Papers of John Adams, volume 10

From Thomas Digges

From Benjamin Rush

From Thomas Digges, 25 August 1780 Digges, Thomas Church, William Singleton JA From Thomas Digges, 25 August 1780 Digges, Thomas Church, William Singleton Adams, John
From Thomas Digges
Dr. Sir London 245th. Augt. 1780

Since I wrote you the 22d (by a friend Mr. S. H——l——y)1 nothing material has transpird and the arrival of news by a small Vessel from Boston to Bristol has not removd in any measure the gloom on the generality of countenances here in consequence of the late disaster to the outward bound East and West India Fleet. Tho I have seen John Temple we have no exact accounts by this vessel to Bristol. She appears to have been purchasd by Mr. R. Temple to bring to Europe His Family, He meaning to settle in Ireland for His Health.2 She had 32 days passage which brings the day of Her sailing to about the 21st or 22d July. The accounts by Her are that Monsr. Ternays Squadron had arrivd safe at Rhode Island where he had debarkd His troops and sent them on the Continent. Three of the Transports had 91seperated and put into Boston but the Troops had been immediately marchd over land to Providence.

There was no accounts of the arrival of Adml. Greaves or the least item of any Expedition up the No. River under Clinton. No other passengers but Temples Family, and the above is all I can gather about the vessel or the news she brings. If any occurs you shall have it by next post.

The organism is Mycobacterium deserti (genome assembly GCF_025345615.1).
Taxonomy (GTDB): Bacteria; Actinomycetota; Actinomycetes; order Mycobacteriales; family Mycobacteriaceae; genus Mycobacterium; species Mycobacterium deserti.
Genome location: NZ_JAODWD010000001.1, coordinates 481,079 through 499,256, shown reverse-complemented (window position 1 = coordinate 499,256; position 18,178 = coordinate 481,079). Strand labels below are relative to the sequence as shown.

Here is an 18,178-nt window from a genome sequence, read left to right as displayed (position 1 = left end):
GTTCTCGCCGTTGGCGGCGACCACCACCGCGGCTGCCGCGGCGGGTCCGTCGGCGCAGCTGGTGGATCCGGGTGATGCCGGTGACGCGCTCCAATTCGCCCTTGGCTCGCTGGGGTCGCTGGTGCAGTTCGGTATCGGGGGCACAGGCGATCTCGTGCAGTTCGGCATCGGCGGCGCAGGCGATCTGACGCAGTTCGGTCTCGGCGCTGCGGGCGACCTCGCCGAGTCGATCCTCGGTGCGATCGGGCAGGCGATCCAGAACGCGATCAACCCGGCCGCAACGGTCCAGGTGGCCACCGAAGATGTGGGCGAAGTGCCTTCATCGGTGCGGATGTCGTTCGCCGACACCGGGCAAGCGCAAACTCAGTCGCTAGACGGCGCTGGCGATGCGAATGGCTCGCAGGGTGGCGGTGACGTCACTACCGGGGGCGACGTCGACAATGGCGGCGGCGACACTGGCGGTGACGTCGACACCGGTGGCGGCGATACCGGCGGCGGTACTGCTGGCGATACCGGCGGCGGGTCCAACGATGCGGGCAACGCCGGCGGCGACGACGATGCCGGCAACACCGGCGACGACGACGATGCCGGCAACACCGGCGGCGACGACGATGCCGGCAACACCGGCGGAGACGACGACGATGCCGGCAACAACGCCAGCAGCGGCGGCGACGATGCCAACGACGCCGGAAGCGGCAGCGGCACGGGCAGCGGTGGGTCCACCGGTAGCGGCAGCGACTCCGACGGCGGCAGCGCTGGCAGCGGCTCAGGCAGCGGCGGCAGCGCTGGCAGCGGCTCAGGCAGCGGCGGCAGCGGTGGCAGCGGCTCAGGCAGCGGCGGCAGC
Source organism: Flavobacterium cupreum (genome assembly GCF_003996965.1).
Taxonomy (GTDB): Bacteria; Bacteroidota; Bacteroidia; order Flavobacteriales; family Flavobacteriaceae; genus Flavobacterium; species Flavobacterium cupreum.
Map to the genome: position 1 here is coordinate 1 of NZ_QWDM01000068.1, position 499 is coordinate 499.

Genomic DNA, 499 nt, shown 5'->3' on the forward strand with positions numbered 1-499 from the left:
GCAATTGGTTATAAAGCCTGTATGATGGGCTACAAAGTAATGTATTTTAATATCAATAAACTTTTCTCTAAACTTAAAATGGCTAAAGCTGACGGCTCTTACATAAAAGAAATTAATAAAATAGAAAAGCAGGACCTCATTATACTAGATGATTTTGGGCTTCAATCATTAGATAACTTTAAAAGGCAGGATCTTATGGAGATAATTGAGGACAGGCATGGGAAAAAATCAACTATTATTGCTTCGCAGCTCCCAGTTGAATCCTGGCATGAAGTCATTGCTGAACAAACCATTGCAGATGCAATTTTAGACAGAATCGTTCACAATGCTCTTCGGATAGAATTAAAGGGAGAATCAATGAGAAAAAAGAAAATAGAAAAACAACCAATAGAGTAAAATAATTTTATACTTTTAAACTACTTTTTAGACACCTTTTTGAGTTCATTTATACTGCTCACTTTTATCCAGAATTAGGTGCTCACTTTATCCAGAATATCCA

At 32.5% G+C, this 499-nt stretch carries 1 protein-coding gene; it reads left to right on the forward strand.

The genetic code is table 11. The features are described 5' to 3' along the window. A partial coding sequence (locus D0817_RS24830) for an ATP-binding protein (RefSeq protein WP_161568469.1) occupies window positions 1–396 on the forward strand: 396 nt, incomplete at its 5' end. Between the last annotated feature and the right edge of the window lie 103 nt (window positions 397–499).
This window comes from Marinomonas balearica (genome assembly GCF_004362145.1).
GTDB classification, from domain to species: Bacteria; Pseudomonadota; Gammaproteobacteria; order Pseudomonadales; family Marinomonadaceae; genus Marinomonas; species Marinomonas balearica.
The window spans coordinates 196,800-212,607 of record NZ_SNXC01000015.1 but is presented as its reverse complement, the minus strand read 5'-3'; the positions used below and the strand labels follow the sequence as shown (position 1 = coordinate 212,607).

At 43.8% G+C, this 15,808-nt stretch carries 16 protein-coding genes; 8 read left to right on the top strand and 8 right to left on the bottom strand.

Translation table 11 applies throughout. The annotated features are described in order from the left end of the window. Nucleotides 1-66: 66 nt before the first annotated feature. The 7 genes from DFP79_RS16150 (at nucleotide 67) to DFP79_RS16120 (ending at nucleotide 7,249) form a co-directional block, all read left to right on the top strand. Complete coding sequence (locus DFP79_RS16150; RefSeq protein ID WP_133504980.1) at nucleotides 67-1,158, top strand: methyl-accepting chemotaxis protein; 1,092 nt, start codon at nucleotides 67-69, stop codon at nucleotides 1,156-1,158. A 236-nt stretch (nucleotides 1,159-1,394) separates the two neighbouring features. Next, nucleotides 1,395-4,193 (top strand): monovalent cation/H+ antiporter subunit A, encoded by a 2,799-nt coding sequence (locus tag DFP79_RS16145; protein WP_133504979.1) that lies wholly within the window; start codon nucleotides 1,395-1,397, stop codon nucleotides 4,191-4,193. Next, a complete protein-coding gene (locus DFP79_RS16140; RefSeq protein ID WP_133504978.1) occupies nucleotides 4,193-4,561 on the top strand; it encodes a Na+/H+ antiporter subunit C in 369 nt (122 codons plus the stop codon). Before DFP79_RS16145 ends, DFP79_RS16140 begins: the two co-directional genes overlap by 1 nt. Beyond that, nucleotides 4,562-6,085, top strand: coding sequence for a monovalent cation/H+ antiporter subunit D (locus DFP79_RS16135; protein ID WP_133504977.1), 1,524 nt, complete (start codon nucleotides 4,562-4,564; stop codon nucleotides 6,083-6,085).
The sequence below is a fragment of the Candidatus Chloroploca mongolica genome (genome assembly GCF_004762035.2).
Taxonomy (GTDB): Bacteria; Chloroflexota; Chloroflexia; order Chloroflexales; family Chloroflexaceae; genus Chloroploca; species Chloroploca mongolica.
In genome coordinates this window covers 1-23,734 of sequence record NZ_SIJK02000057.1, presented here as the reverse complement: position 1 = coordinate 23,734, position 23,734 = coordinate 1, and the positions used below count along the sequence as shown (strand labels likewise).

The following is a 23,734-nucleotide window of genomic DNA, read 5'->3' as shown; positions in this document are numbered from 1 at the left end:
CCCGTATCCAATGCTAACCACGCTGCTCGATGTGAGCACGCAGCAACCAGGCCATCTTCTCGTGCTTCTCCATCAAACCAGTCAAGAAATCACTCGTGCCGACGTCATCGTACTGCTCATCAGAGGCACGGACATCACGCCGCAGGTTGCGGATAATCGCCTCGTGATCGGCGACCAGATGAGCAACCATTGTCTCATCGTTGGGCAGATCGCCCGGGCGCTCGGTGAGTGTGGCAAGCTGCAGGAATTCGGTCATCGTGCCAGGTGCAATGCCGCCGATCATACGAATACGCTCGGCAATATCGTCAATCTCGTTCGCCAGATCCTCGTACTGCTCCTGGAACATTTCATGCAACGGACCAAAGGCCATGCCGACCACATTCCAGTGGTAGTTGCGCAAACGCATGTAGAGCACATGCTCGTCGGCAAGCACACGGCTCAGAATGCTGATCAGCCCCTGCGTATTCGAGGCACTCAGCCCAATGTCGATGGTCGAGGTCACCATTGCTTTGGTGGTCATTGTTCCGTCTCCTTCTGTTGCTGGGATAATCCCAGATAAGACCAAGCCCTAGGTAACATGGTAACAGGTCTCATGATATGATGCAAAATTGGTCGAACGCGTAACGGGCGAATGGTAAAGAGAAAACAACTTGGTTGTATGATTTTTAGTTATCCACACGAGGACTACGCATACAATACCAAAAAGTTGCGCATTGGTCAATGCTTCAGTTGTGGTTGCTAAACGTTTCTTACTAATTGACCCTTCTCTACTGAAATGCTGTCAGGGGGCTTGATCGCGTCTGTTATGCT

I am with very great Esteem Dr sir Yr Ob Ser

W S. C

The vessel arrived at Bristol the 23d.

RC (Adams Papers).


The reference to Samuel Hartley indicates that Digges is referring to his letter of 24 Aug. (above), that he had initially dated the 22d. In that letter Digges had indicated that he had written on the 22d, but no letter of that date has been found.


John and Robert Temple, both from Massachusetts, were well known to JA. Digges' report on the vessel that carried Robert Temple and his family to Bristol, where it had arrived on 23 Aug., and the information derived from its passengers is almost identical to the account that appeared in the London Courant of 26 August. In a further report on 28 Aug., the London Courant declared that it was well known that Robert Temple had “nothing to communicate that will be very pleasing to our half-mad ministers, concerning the state of affairs in the country he is come from.”